Books: Can tips and tricks fix relationships?

The Mind Gym offers a helping hand in personal interactions, but Mark Vernon finds the optimism a little relentless.

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Last Updated: 31 Aug 2010

The Mind Gym: Relationships

Sphere £12.99 The Mind Gym has a strong brand for a good reason. The idea that thought and insights can improve our lives is an excellent one. Now the team turns to relationships. And its new book contains many good suggestions, such as learning to empathise more, thinking objectively about your relationships, and developing your capacity to converse with others.

But a fact buried on p266 set me thinking. It's about the difference that training courses actually make in changing human behaviour long-term. It turns out that a discernible difference can be measured in only 15% of participants.

This strikingly poor return is quite an admission for a volume that promises to make good relationships great and bad relationships better. The question is: why? If the ideas are basically good, is there something about the nature of books like this that is actually self-defeating?

The insights stem from the work of empirically based psychologists who work in the field of relationships. They assemble groups of people - students are cheap to hire and ready to hand - and ask them how they deal with the people in their lives. The responses are then processed, using statistics, and published as means and averages.

This methodology boosts psychology because it supports intuitions with evidence. But there is a first danger to take note of here. If an individual applies those means and averages to their life, they may end up with a rather mean and average life. In fact, most people with a few minutes on their hands could come up with most of the 'secrets' the Mind Gym 'reveals'. So maybe the problem is not that we know nothing about relationships but that we live in a world that can't, or won't, spend even a few minutes thinking about them.

What difference might that make? Well, if you do think about your relationships, it quickly becomes apparent that they are complex. And yet the tone of this book is relentlessly optimistic. The chapters do flag up difficulties but, reading them, you'd never believe that life can actually be ruined by a vindictive boss, or break down as a result of a painful love affair. You'd conclude there's nothing that the right technique can't fix. The only way is up. But is that real life? Is that truly the best way to handle the complexities of relationships?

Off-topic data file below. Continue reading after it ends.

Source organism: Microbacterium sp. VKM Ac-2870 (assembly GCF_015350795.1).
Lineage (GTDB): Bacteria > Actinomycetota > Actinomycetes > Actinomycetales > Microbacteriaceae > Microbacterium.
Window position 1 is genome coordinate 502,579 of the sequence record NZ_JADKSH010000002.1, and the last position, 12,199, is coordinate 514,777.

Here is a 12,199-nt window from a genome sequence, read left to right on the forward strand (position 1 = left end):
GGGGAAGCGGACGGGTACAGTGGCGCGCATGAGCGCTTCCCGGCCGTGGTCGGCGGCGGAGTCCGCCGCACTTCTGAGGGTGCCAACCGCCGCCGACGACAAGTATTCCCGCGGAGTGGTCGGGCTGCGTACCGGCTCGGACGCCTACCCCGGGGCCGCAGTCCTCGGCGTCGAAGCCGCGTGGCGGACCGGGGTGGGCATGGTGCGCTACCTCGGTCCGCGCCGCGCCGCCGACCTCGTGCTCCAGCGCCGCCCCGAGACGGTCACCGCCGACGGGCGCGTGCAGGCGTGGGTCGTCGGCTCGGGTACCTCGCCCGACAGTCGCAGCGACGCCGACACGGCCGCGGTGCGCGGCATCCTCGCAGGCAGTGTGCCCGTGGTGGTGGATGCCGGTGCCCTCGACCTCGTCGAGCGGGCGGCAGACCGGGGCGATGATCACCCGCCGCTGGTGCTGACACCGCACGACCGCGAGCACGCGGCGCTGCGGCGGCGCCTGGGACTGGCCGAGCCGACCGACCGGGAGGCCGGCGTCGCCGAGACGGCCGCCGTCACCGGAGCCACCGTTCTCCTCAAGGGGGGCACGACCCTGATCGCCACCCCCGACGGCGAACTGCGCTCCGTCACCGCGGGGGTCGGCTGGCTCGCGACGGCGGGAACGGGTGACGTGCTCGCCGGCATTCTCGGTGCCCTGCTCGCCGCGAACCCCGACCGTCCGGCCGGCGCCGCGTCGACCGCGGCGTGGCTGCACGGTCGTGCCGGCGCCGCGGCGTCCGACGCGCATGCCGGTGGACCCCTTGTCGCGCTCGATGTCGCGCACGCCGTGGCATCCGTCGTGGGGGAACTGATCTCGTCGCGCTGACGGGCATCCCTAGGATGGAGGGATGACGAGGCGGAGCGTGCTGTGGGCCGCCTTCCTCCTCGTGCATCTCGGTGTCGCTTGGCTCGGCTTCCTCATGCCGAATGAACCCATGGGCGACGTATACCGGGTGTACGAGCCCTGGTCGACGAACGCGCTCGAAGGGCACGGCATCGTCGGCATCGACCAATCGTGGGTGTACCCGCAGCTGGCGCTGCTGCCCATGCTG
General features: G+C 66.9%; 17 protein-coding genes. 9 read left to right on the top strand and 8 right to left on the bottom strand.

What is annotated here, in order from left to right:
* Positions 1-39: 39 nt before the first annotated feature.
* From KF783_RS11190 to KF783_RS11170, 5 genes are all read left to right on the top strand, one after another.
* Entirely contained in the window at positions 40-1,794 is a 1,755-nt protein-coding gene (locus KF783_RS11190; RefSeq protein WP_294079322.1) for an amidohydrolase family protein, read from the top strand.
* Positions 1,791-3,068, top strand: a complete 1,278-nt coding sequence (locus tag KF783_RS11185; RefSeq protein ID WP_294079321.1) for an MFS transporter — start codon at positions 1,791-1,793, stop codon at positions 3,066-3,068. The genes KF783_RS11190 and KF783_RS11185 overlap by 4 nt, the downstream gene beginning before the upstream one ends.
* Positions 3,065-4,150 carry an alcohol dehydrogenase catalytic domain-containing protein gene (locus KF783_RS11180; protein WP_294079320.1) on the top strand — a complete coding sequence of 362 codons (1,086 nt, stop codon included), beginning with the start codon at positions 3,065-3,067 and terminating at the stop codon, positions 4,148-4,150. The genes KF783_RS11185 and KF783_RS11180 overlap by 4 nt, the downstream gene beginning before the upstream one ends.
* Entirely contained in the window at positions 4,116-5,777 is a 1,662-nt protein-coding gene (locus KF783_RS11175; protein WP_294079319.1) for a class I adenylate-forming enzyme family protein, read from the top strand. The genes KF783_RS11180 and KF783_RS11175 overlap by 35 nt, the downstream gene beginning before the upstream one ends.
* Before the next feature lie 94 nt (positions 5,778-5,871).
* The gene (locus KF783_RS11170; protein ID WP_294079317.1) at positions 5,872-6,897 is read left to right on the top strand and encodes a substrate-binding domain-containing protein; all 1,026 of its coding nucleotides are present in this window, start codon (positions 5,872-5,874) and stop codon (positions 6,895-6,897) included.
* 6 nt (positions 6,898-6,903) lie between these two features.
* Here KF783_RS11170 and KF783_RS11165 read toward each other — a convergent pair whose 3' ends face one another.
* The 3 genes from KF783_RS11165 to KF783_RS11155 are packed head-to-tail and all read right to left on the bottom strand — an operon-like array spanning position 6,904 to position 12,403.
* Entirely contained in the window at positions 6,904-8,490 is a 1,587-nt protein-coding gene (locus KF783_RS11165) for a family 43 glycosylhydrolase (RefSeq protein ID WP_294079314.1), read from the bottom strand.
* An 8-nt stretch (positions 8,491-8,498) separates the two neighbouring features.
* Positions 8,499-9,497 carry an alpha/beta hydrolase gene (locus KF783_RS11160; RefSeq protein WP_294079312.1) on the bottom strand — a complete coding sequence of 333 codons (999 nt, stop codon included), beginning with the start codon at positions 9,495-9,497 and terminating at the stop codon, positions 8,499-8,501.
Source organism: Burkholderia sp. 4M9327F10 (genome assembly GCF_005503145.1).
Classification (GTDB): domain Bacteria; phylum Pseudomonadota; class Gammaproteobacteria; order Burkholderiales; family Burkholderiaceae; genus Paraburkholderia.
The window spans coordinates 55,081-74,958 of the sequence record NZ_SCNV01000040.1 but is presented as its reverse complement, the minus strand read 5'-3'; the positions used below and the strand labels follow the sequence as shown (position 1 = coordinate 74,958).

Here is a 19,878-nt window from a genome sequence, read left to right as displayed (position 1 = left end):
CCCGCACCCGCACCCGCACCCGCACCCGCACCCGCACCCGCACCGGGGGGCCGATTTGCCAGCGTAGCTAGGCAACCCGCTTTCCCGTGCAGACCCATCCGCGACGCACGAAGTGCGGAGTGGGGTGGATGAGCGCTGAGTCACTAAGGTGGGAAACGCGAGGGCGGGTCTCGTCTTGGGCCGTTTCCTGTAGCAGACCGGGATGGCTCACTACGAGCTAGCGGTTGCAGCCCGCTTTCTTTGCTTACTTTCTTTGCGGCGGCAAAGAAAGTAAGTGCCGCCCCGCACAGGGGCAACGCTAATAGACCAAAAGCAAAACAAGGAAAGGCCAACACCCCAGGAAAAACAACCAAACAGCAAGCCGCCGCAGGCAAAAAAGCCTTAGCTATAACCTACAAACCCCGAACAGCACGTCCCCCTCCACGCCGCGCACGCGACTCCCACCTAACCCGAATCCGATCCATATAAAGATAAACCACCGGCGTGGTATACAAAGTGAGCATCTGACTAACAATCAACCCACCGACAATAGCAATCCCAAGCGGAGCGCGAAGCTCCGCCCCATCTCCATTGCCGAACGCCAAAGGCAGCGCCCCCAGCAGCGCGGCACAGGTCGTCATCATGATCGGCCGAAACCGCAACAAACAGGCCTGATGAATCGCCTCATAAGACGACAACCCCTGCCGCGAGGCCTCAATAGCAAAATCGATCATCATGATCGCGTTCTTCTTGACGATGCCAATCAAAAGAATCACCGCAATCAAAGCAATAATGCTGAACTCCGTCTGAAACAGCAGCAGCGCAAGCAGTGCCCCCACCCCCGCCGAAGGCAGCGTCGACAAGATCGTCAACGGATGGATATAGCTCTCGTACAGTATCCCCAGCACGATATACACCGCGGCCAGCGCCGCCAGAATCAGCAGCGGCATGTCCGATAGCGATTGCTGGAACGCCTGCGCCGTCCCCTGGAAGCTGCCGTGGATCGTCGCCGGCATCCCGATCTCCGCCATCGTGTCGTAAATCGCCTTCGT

My suspicion that relentless optimism might be a flaw grew when I came to what the authors make of Homer Simpson. They gloss over the fact that The Simpsons is quite a dark show. Homer's toast is 'to alcohol, the cause of, and solution to, all life's problems'. In other words, it's both funny and wise because it is not afraid to be bleak.

Barack Obama's 'A More Perfect Union' speech is quoted, and The Mind Gym puts its success down to Obama's use of 'impact words'. But that is a travesty. The speech was so affecting because it spoke to the suffering of African Americans and their moral courage.

Another problem is the almost total lack of social context in the book. Most of the tips and tricks are abstracted from the salty reality of life. Relationships with the boss are treated in the same breath as relationships with your lover: being entertaining on a date is the same as winning hearts and minds at a sales conference. Yet a culture of injustice, animosity or abuse at work will spoil relationships regardless of what you might try.

A final thing is the language. Like a lot of evidence-based psychology, it's borrowed from economics: relationships are treated as an exercise in cost-benefit analysis. Thus, empathy or self-control, say, are commended as a means to boost your levels of happiness. There is, though, another great risk here. If you really think of life like this, you might come to treat relationships like an accountant - friends and colleagues becoming your service-providers in the commerce of a self-centred life.

The philosophers of antiquity often reflected on the nature of relationships and they provide a striking contrast. What stands out is their social realism, their moral awareness, and their insistence that life is for others. Aristotle noted that 'the desire for friendship comes quickly. Friendship does not.' Seneca advised that you spend time each morning considering the worst that might happen to you that day. Then, when it does, you'll be prepared and, remarkably, you will stay pretty happy throughout.

Pessimism as a Way of Life. There's a book that wouldn't sell as well, though I wonder whether it would achieve a better success rate.

Mark Vernon's latest book is Wellbeing (Acumen), part of the 'Art of Living' series he edits.

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